Frequently Asked Questions
PPR stands for Pipe Penetrating Radar. It is the in-pipe application of Ground Penetrating Radar (GPR), a non destructive technology to map pipe wall and bedding material conditions.
GPR is mainly used from the surface to image the subsurface. In conductive soil conditions the GPR signals are unable to reach their targets. PPR on the other hand is deployed inside the pipe and will always work in non-ferrous pipes irrespective of the soil conditions around the pipe.
In conductive soil conditions the GPR signals are unable to reach their targets. PPR on the other hand is deployed inside the pipe and will always work in non-ferrous pipes irrespective of the soil conditions around the pipe.
PPR accurately measures the pipe wall thickness, the reinforcement cover, composition defects, and can locate cracks, voids and cavities outside non-metallic pipes. It can also measure grout thickness outside the pipe.
Yes, unless the electrical properties of the filling material are exactly the same as those of the surrounding soil (very rare.)
Yes, the pipe wall thickness is measured with high (96% to 100%) accuracy.
Yes. PPR will work in VCP.
No, unfortunately due to the steel cylinder the EM waves cannot penetrate through a PCCP.
PPR will work in most brick lined sewers.
Yes, it works in asbestos concrete pipes.
Yes. The SewerVUE Surveyor is equipped with three cameras. A high definition (HD) pan tilt zoom camera is used for recording the pipe during the survey for visual inspection. The other two are used to monitor the antennas and the tether.
Yes, it has a laser range finder that can measure the internal profile of the pipe and can provide quantitative information about pipe wall loss or ovality. Two inertial units are mounted onto the Surveyor. They are used to get xyz positions. Other sensors can easily be added (e.g. temperature, gas detector, etc.).
PPR data collection is continuous together with CCTV and laser, the maximum speed is 30ft/min (10m/min).
A quarter of the wavelength, on the order of a few millimetres or a quarter of an inch.
The maximum signal penetration depends on the material the signal penetrates through. The maximum depth is usually around 12” (30cm) to 48” (120cm) from the internal surface of the pipe.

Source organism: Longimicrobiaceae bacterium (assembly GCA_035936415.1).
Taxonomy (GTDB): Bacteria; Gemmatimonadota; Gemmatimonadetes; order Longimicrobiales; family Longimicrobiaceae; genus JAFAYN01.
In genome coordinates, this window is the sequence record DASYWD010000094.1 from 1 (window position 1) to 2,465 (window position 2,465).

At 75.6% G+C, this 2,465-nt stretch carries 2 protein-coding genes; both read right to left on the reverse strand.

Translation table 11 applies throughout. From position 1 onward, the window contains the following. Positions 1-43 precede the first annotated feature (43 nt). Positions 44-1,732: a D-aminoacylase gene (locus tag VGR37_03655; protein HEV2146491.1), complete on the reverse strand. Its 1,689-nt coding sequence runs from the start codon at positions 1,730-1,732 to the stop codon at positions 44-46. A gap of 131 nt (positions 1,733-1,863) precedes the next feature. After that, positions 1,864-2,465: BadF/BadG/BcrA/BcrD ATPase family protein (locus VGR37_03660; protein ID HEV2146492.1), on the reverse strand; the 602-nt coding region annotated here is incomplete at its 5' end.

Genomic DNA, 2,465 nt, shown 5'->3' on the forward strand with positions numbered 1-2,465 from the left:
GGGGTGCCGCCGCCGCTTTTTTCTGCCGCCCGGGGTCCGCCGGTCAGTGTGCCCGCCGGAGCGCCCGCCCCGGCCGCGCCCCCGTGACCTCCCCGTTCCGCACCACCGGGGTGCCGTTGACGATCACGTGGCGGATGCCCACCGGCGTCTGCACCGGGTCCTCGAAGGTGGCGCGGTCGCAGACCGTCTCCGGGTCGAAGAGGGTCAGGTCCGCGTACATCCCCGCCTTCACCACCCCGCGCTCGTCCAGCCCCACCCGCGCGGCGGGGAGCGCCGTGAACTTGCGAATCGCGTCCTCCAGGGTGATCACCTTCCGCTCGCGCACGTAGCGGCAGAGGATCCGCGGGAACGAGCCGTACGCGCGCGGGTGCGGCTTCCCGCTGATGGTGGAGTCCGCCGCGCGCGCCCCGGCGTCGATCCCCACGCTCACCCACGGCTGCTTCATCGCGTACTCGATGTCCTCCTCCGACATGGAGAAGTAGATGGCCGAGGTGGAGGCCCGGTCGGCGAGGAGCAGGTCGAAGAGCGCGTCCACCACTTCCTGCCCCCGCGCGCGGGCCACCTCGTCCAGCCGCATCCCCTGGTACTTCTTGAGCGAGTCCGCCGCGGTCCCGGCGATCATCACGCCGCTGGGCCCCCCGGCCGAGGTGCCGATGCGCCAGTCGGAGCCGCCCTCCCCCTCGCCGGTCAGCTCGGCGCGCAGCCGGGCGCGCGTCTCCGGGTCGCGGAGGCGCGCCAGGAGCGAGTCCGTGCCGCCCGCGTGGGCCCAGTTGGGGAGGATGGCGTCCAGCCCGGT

The robot is capable of turning in 45° bends for the 90° bend a man entry assistance is needed.
The SewerVUE Surveyor is configured to inspect pipes between 21” and 60” diameter. With modifications the range can be extended. Larger diameter pipes can be inspected via manned entry.
The pilot project is a live demonstration of the PPR technology where the client can see the process of the inspection of a chosen pipe. It typically lasts a whole day with one or two insertions during which 800-1000 ft of pipe is surveyed. Results are delivered within four weeks of the field survey.
Depending on site conditions, and layout of the pipe approximately 2000 to 4000 ft (700-1300m) can be inspected in a day.
A tripod with minimum of 400lbs (180kg) lifting capacity, a generator for power supply and a 3 man crew that can provide traffic control and assistance with the insertion of the robot.
Yes, the robot was designed to go through a standard 22.5 in manhole.
The robot is lifted using the tripod and then lowered down into the manhole. In some situations man entry might be needed in order to properly position the robot into the pipe.
No. The SewerVUE Surveyor’s antennas can only collect data from the position of 9 o’clock to 3 o’clock. An additional antenna can, however be customized to collect data from the invert.
Pipe corrosion due to hydrogen sulphide always attacks the crown of the pipe.
Yes. PPR can measure rebar cover with high accuracy.
PPR antennas will work under water. This requires customization, since the PPR sensors on the SewerVUE Surveyor are designed to work above the flow line and are only splash proof.
One quarter to one third.
Please call 1 888 973 9378 for a quotation.
Yes, the robot can reach up to 60"
Standard tether is 1500 ft (500 m), maximum tether length is 6000 ft (1850 m) and our demo reel is 500ft (150m) long.
PPR was used by following municipalities: King County, WA, Atlanta, GA, Salt Lake City, UT, Stockton, CA, Palm Desert, CA, Portland, OR, Port Moody BC, Canada; Metro Vancouver, BC, Canada and Denver, CO.
The pulling capacity of the power cable is 400lbs (180kg) and the breaking capacity is 3800 lbs (1700kg).
The robot is tethered, that means it is powered from and connected to the surface providing continuous data feed (CCTV, Lidar, sonar, PPR, etc.) during inspection. It is also operated from the surface (inspection vehicle) just like a normal CCTV camera.
We have high definition cameras and the most accurate Lidar sensors so we can measure cracks and other defects in any type of pipe. The robot is built in such a way that we can integrate other sensors on demand. With that being said, PPR will only work in non-ferrous pipes (concrete, reinforced concrete, vitrified clay, plastic, HDPE, etc.), so most oil and gas pipes are not suitable for PPR.
The robot is equipped with an on-board positioning system (IMUs), so it can map x, y and z coordinates.
The robot, camera and sonar can be used under water up to 30 m (100 ft) depth. We have underwater Lidar options and can add other underwater sensors
It can be deployed in security and/or defence applications.